Prem Shankar Jha recently wrote for The Sunday Guardian. “We have faced our moment of truth in Kashmir…The truth is that while the RSS’ distrust of Indian Muslims is born out of rank prejudice, its distrust of Kashmiri Muslims is born out of blind ignorance.” Former Jammu and Kashmir chief minister and National Conference chief Farooq Abdullah has also called on India to ‘wake up’, and warned New Delhi that: “You are losing Kashmir.” In a hard hitting interview with India Today on April 11, Farooq Abdullah said, “Whether you like it or not, you have to talk to Pakistan”. “You better wake up, and start thinking on not a military solution, but a political way…And come down from your high horses… I am seeing a very bad situation…The youth is on boil, which I have not seen before.” He urged all stakeholders to “start mending our fences and start controlling the present problem.” “Let’s talk to the youth, Hurriyat, other leaders, and come to a solution”, he pleaded.
Recent BBC story “the doom-laden headline has returned with a vengeance: “Is India losing Kashmir?” Highlights the ground realities in IOK. Mirwaiz Umar Farooq has said that time has come when India should realize the volatile situation in the territory and pave the ways for settlement of the decades-old Kashmir dispute. It is interesting to contrast this situation with Indian gimmicks. Recently several poor labourers were hired by an agent of RAW in the guise of a ‘contractor’ for staging anti-Pakistan demonstration outside the UN office in Srinagar. However labourers spilled the beans before media. Hired labourers had argument with the ‘contractor’ over money distribution. After brief arguments, the media men asked the reasons for the exchange of words. As they began to tell media about the facts, the ‘contractor’ ran away from the scene!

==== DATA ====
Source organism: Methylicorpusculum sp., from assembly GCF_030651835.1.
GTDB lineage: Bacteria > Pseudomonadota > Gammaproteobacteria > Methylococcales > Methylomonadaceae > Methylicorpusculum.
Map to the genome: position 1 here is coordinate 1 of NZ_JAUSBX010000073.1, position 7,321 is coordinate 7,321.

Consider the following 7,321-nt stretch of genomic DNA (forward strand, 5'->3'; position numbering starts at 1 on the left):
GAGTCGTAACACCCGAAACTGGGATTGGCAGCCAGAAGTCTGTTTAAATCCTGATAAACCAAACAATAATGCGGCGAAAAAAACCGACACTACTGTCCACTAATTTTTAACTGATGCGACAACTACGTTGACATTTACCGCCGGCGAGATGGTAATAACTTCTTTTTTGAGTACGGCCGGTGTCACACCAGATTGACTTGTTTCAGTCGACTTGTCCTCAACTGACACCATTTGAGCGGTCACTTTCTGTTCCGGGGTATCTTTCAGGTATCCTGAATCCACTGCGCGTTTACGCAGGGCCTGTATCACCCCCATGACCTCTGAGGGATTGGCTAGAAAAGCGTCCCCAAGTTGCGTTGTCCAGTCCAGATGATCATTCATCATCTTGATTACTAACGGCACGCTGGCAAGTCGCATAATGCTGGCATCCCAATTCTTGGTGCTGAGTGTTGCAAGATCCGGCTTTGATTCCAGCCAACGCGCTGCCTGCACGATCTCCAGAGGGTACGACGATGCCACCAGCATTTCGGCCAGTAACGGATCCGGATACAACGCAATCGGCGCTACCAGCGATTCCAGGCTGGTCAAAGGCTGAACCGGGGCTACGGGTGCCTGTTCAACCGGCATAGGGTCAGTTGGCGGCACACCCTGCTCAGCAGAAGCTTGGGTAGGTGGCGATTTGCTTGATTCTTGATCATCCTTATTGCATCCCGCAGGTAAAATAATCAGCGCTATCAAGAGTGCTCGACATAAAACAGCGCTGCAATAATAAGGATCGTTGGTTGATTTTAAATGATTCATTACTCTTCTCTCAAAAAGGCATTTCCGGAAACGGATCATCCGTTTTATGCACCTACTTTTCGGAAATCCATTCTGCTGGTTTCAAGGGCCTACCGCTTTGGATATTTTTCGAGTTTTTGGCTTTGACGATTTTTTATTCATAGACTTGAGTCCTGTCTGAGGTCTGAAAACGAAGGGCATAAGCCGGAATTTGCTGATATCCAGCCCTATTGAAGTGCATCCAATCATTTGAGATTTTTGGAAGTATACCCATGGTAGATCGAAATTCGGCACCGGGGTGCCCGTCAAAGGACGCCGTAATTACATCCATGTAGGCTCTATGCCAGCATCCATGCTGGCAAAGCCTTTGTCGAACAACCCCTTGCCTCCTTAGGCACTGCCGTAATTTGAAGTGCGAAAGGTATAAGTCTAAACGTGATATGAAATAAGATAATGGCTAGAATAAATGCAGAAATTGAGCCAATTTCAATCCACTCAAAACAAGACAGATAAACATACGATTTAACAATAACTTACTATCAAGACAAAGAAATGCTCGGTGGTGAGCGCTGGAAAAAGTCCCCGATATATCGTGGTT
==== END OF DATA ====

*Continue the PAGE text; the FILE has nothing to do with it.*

—The writer is a freelance columnist based in Islamabad.

Share this post

    scroll to top